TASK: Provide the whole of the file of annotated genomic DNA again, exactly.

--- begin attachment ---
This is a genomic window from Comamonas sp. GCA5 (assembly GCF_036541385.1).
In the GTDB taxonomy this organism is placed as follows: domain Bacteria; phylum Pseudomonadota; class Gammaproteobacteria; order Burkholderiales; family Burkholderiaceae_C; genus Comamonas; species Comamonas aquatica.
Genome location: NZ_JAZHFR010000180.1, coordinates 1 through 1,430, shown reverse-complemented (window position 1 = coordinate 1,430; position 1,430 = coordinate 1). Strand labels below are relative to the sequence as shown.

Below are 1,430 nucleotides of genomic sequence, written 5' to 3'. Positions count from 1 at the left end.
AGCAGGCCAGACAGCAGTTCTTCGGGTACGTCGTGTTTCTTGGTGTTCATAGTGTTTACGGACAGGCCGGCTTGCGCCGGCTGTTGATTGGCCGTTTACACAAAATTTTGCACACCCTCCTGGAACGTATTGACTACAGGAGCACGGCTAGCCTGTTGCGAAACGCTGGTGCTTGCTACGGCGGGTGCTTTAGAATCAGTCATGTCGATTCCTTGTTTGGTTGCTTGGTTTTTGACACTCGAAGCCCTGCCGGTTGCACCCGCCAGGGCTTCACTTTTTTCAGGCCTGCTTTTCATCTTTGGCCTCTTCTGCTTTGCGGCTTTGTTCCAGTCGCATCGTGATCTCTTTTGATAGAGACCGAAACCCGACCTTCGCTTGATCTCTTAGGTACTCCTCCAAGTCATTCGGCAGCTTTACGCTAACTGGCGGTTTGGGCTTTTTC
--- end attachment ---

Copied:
This is a genomic window from Comamonas sp. GCA5 (assembly GCF_036541385.1).
In the GTDB taxonomy this organism is placed as follows: domain Bacteria; phylum Pseudomonadota; class Gammaproteobacteria; order Burkholderiales; family Burkholderiaceae_C; genus Comamonas; species Comamonas aquatica.
Genome location: NZ_JAZHFR010000180.1, coordinates 1 through 1,430, shown reverse-complemented (window position 1 = coordinate 1,430; position 1,430 = coordinate 1). Strand labels below are relative to the sequence as shown.

Below are 1,430 nucleotides of genomic sequence, written 5' to 3'. Positions count from 1 at the left end.
AGCAGGCCAGACAGCAGTTCTTCGGGTACGTCGTGTTTCTTGGTGTTCATAGTGTTTACGGACAGGCCGGCTTGCGCCGGCTGTTGATTGGCCGTTTACACAAAATTTTGCACACCCTCCTGGAACGTATTGACTACAGGAGCACGGCTAGCCTGTTGCGAAACGCTGGTGCTTGCTACGGCGGGTGCTTTAGAATCAGTCATGTCGATTCCTTGTTTGGTTGCTTGGTTTTTGACACTCGAAGCCCTGCCGGTTGCACCCGCCAGGGCTTCACTTTTTTCAGGCCTGCTTTTCATCTTTGGCCTCTTCTGCTTTGCGGCTTTGTTCCAGTCGCATCGTGATCTCTTTTGATAGAGACCGAAACCCGACCTTCGCTTGATCTCTTAGGTACTCCTCCAAGTCATTCGGCAGCTTTACGCTAACTGGCGGTTTGGGCTTTTTC